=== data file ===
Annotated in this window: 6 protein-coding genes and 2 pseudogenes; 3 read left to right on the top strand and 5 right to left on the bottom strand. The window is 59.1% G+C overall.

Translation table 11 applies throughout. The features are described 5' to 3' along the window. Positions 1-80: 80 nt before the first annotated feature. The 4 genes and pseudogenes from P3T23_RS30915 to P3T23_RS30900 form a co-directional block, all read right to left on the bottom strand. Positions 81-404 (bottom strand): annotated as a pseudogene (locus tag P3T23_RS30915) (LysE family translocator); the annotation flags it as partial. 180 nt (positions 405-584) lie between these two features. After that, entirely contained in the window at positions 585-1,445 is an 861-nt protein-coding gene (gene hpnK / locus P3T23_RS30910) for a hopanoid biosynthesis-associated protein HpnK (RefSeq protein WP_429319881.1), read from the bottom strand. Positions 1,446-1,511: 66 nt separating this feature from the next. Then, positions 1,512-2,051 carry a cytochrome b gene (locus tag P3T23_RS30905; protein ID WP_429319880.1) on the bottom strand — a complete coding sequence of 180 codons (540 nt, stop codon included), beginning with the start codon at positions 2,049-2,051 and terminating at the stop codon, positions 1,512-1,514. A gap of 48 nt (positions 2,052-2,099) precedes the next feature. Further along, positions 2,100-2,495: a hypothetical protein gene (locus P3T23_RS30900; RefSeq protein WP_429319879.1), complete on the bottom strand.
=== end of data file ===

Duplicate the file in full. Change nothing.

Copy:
Annotated in this window: 6 protein-coding genes and 2 pseudogenes; 3 read left to right on the top strand and 5 right to left on the bottom strand. The window is 59.1% G+C overall.

Translation table 11 applies throughout. The features are described 5' to 3' along the window. Positions 1-80: 80 nt before the first annotated feature. The 4 genes and pseudogenes from P3T23_RS30915 to P3T23_RS30900 form a co-directional block, all read right to left on the bottom strand. Positions 81-404 (bottom strand): annotated as a pseudogene (locus tag P3T23_RS30915) (LysE family translocator); the annotation flags it as partial. 180 nt (positions 405-584) lie between these two features. After that, entirely contained in the window at positions 585-1,445 is an 861-nt protein-coding gene (gene hpnK / locus P3T23_RS30910) for a hopanoid biosynthesis-associated protein HpnK (RefSeq protein WP_429319881.1), read from the bottom strand. Positions 1,446-1,511: 66 nt separating this feature from the next. Then, positions 1,512-2,051 carry a cytochrome b gene (locus tag P3T23_RS30905; protein ID WP_429319880.1) on the bottom strand — a complete coding sequence of 180 codons (540 nt, stop codon included), beginning with the start codon at positions 2,049-2,051 and terminating at the stop codon, positions 1,512-1,514. A gap of 48 nt (positions 2,052-2,099) precedes the next feature. Further along, positions 2,100-2,495: a hypothetical protein gene (locus P3T23_RS30900; RefSeq protein WP_429319879.1), complete on the bottom strand.